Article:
Dallas, Fort Worth Multifamily Markets Continue to Capitalize on New Development
Known for both its big-city excitement and suburban living options, the Dallas-Fort Worth (DFW) metroplex is now the fourth-largest metropolitan area in the country with 7.5 million residents. At this rate of growth, DFW is poised to surpass Chicago as the third-most populous metroplex in the country within the next two decades.
Although DFW is commonly recognized as a shared marketplace, it’s important to understand that Dallas and Fort Worth are two separate cities with separate real estate markets. Fort Worth’s downtown area and Western charm have attracted a total population of about 880,000 compared to Dallas’ international and metropolitan mecca of roughly 1.34 million, according to U.S. Census Bureau.
As Dallas and Fort Worth continue to provide a record number of jobs to accommodate this growth, multifamily development is keeping pace. In the past year, 81 multifamily developments with 23,916 units opened in DFW, of which the market absorbed 20,456 units in that same period, reaching an occupancy rate of 91.8 percent.
The strong job market and affordable cost of living throughout the metroplex continue to have a positive impact on multifamily development and construction, bringing a plethora of new players to the space. However, we continue to see rising land and construction costs throughout the supply chain as a direct result of this elevated
Urban Core of Dallas Booms
In the past 10 years, we’ve seen the urban core of Dallas boom. Dallas has capitalized on Texas’ pro-business community — the favorable tax climate, low cost of doing business and variety of economic opportunities have all contributed to its growth.
Historically, Dallas has been a hub for several major Fortune 500 companies, such as Southwest Airlines, Texas Instruments Inc. and AT&T.
Additionally, pharma giant McKesson Corp. relocated from San Francisco to Irving’s Las Colinas district this year, and Uber recently tapped Dallas as its next largest hub outside of the Bay Area, a move that is anticipated to create about 3,000 new jobs.
To accommodate this population spike, Dallas has expanded its mixed-use districts as an infill strategy. Uptown Dallas was the city’s first real attempt at concentrating its density while also incorporating retail, office and real estate in a conveniently walkable area.
Its popularity has now revitalized the city, with similar neighborhoods such as Deep Ellum and Oak Cliff following the same model. As a result, these neighborhoods continue to be key submarkets for new multifamily projects.
Nationally, Dallas is the industry leader in the number of new single-family homes under construction. However, affordability is a major concern as home prices continue to increase.
The National Association of Home Builders Index found that 52.4 percent of homes were affordable, 8.6 percent lower than the national average. Another study shows the number of homeowners in Dallas County has sunk to under 50 percent of the total population, the lowest point that this figure has reached in 50 years.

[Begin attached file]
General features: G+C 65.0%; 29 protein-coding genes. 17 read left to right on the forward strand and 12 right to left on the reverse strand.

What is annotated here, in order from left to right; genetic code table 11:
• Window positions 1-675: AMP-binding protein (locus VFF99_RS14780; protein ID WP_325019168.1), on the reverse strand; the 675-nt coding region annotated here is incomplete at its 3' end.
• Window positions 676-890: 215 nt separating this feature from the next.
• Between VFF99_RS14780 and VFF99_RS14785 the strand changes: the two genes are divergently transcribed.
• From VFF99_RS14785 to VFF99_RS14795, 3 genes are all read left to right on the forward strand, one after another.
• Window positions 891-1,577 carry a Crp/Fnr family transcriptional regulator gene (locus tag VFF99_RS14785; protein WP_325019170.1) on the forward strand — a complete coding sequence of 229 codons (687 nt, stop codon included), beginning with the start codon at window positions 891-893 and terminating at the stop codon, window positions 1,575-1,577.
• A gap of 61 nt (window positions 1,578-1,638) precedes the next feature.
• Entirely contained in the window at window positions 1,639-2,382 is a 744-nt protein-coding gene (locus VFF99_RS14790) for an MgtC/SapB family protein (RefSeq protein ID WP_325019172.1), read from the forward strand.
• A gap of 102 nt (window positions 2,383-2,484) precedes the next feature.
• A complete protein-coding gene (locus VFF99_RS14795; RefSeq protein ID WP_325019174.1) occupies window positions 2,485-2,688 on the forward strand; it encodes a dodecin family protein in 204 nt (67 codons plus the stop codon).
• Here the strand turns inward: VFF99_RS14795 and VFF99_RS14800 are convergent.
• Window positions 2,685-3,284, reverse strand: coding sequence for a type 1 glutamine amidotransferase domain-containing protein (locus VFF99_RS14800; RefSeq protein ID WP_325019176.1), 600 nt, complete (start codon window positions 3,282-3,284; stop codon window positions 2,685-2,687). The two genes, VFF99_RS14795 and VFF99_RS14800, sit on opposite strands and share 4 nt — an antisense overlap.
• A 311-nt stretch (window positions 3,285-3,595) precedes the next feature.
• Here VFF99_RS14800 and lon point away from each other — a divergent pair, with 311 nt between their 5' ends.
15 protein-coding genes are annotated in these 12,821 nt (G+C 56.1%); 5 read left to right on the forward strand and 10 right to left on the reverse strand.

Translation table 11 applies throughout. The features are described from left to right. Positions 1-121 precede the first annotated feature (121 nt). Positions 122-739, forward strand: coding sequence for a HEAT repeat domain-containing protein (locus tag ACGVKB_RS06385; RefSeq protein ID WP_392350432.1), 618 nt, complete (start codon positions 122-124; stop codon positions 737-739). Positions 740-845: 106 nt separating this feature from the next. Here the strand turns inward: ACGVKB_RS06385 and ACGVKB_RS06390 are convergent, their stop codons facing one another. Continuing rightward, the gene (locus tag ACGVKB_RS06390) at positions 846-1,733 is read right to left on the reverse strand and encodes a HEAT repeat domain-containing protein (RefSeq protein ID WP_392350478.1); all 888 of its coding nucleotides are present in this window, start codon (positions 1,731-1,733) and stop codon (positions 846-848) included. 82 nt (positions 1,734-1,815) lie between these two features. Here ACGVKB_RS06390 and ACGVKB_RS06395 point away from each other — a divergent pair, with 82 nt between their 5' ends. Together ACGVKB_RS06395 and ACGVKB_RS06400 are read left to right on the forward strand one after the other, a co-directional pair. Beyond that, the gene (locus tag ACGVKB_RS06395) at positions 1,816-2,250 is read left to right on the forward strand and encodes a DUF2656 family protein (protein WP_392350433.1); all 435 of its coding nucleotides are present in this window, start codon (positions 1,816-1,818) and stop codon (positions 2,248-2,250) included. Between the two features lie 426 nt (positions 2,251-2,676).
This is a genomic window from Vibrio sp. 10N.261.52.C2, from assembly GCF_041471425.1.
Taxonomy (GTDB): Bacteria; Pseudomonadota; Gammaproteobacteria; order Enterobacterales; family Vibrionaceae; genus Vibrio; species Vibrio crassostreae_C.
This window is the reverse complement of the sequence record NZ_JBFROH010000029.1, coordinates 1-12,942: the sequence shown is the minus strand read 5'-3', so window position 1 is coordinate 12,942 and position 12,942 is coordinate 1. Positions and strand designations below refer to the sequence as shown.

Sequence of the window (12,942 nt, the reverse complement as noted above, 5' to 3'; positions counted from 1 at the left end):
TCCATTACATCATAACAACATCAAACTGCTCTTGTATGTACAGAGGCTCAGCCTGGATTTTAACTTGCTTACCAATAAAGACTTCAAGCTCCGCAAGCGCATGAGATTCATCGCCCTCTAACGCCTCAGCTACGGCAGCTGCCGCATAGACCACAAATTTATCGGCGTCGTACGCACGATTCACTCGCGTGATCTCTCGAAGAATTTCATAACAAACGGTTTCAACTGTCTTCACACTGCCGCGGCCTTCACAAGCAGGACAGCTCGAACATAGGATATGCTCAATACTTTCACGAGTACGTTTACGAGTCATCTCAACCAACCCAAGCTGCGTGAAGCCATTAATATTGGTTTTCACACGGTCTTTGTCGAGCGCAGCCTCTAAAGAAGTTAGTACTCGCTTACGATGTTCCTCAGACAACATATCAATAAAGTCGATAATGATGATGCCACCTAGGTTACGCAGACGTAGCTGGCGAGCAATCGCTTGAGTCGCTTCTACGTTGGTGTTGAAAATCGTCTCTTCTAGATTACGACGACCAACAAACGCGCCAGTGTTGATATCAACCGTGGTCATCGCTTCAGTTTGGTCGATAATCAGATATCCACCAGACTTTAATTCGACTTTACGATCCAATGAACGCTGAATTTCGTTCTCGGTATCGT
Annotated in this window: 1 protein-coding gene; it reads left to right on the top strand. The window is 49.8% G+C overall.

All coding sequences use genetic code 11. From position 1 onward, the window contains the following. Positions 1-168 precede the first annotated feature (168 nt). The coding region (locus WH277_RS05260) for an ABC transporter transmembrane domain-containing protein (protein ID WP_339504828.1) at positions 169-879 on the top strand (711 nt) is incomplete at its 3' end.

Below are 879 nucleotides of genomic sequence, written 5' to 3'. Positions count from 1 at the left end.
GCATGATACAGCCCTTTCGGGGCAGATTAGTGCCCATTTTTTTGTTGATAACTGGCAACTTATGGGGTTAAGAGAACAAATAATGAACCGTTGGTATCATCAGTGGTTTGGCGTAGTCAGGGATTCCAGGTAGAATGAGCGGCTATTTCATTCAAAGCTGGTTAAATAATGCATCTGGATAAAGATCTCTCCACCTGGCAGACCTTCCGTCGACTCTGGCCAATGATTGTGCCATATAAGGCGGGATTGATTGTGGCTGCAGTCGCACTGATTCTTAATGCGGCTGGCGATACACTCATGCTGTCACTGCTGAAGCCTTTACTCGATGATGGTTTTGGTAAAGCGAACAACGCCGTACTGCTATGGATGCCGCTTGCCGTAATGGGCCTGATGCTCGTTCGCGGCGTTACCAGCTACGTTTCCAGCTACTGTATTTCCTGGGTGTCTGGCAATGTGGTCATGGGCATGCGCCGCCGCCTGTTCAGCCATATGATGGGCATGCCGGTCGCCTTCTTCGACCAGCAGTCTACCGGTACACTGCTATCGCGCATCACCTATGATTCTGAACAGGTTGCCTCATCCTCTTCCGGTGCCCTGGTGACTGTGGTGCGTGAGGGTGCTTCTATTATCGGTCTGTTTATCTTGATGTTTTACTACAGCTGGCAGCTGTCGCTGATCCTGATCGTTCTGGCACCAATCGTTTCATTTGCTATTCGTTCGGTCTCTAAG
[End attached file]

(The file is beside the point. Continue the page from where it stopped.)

The increasingly high cost of owning a single-family home, paired with corporate relocations and expansions that have brought thousands of new jobs to Dallas, are driving the demand for multifamily development.
Fort Worth Gains Momentum
What began as rural farmland in the 19th century is now the third-fastest-growing city in the nation. This year’s U.S. Census Bureau data estimates that Fort Worth gained 20,000 people in the past year.
Fort Worth’s current efforts to capitalize on its colleges and universities to turn the city into a research hub for healthcare, life sciences, engineering and energy will be the city’s golden ticket in strengthening its economic base and attracting more corporate relocations with higher-paying job opportunities.
The city has also been actively encouraging the development of mixed-use neighborhoods with urban infill. For example, the West 7th neighborhood tripled in population between 2000 and 2010. The Near South Side and Magnolia Avenue submarkets have been largely built out, and many existing buildings have been converted into apartments to meet the growing demand.
While Fort Worth hasn’t grown at the same rate as Dallas, it is beginning to attract more large-scale, top-tier employers. Joining companies like American Airlines and Lockheed Martin will be financial services powerhouse Charles Schwab, which is relocating from San Francisco. Another key employer to join the Fort Worth ranks is Chip 1 Exchange, a distributor of electronic components that recently announced a relocation of its U.S. headquarters from Southern California.
The demand for new housing developments are increasing, and it will only be a matter of time before Fort Worth becomes an urban hub.
The Bottom Line
Anchored by the growth of our two major cities, the ‘booming ‘burbs’ have also made a huge impact on DFW’s emergence as top market for multifamily development, investment and absorption.
Because of the area’s low taxes, affordable cost of living and central location, we have seen the region emerge as one of the true Tier-1 metropolitan areas in the nation.
In 2019 alone, over 20,000 new apartments hit the North Texas market, solidifying its title as the top multifamily construction market in the country. Impressively, this supply is being met with ample demand, demonstrating to investors that the multifamily market’s metrics are very healthy.
Overall market trends for Dallas-Fort Worth show a combination of positive occupancy and rent growth. As long as the job growth continues, the future for multifamily in DFW and its suburbs looks very promising.
— By John Griggs, founder and co-CEO, Presidium. This article first appeared in the December issue of Texas Real Estate Business magazine.